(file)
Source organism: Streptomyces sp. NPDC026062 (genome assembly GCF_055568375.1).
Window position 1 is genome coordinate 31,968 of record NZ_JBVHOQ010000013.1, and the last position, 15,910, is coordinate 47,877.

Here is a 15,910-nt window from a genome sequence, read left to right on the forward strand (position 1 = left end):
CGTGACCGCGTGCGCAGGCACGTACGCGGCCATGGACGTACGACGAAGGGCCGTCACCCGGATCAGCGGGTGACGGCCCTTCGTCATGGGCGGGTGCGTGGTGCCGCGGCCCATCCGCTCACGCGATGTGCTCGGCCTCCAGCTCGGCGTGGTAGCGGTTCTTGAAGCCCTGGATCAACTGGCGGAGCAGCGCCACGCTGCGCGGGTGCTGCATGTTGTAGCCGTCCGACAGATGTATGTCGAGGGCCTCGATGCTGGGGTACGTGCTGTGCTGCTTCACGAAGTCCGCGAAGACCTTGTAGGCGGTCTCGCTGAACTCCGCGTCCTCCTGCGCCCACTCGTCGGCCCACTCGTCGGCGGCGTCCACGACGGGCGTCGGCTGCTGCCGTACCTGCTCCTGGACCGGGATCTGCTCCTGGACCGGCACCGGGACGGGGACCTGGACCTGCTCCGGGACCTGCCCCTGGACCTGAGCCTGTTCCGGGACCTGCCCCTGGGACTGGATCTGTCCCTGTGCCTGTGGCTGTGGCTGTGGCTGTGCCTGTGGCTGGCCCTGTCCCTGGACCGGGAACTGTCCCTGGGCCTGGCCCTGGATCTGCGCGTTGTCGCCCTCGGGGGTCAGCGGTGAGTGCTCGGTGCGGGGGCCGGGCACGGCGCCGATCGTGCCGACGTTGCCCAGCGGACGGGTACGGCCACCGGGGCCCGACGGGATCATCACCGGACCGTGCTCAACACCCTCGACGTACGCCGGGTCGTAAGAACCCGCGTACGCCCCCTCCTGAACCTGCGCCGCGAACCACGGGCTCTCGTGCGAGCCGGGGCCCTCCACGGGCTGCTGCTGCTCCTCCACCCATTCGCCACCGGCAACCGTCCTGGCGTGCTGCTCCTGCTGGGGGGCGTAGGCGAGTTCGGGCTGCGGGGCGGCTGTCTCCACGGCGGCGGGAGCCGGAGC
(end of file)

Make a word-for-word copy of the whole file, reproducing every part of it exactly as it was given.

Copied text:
Source organism: Streptomyces sp. NPDC026062 (genome assembly GCF_055568375.1).
Window position 1 is genome coordinate 31,968 of record NZ_JBVHOQ010000013.1, and the last position, 15,910, is coordinate 47,877.

Here is a 15,910-nt window from a genome sequence, read left to right on the forward strand (position 1 = left end):
CGTGACCGCGTGCGCAGGCACGTACGCGGCCATGGACGTACGACGAAGGGCCGTCACCCGGATCAGCGGGTGACGGCCCTTCGTCATGGGCGGGTGCGTGGTGCCGCGGCCCATCCGCTCACGCGATGTGCTCGGCCTCCAGCTCGGCGTGGTAGCGGTTCTTGAAGCCCTGGATCAACTGGCGGAGCAGCGCCACGCTGCGCGGGTGCTGCATGTTGTAGCCGTCCGACAGATGTATGTCGAGGGCCTCGATGCTGGGGTACGTGCTGTGCTGCTTCACGAAGTCCGCGAAGACCTTGTAGGCGGTCTCGCTGAACTCCGCGTCCTCCTGCGCCCACTCGTCGGCCCACTCGTCGGCGGCGTCCACGACGGGCGTCGGCTGCTGCCGTACCTGCTCCTGGACCGGGATCTGCTCCTGGACCGGCACCGGGACGGGGACCTGGACCTGCTCCGGGACCTGCCCCTGGACCTGAGCCTGTTCCGGGACCTGCCCCTGGGACTGGATCTGTCCCTGTGCCTGTGGCTGTGGCTGTGGCTGTGCCTGTGGCTGGCCCTGTCCCTGGACCGGGAACTGTCCCTGGGCCTGGCCCTGGATCTGCGCGTTGTCGCCCTCGGGGGTCAGCGGTGAGTGCTCGGTGCGGGGGCCGGGCACGGCGCCGATCGTGCCGACGTTGCCCAGCGGACGGGTACGGCCACCGGGGCCCGACGGGATCATCACCGGACCGTGCTCAACACCCTCGACGTACGCCGGGTCGTAAGAACCCGCGTACGCCCCCTCCTGAACCTGCGCCGCGAACCACGGGCTCTCGTGCGAGCCGGGGCCCTCCACGGGCTGCTGCTGCTCCTCCACCCATTCGCCACCGGCAACCGTCCTGGCGTGCTGCTCCTGCTGGGGGGCGTAGGCGAGTTCGGGCTGCGGGGCGGCTGTCTCCACGGCGGCGGGAGCCGGAGC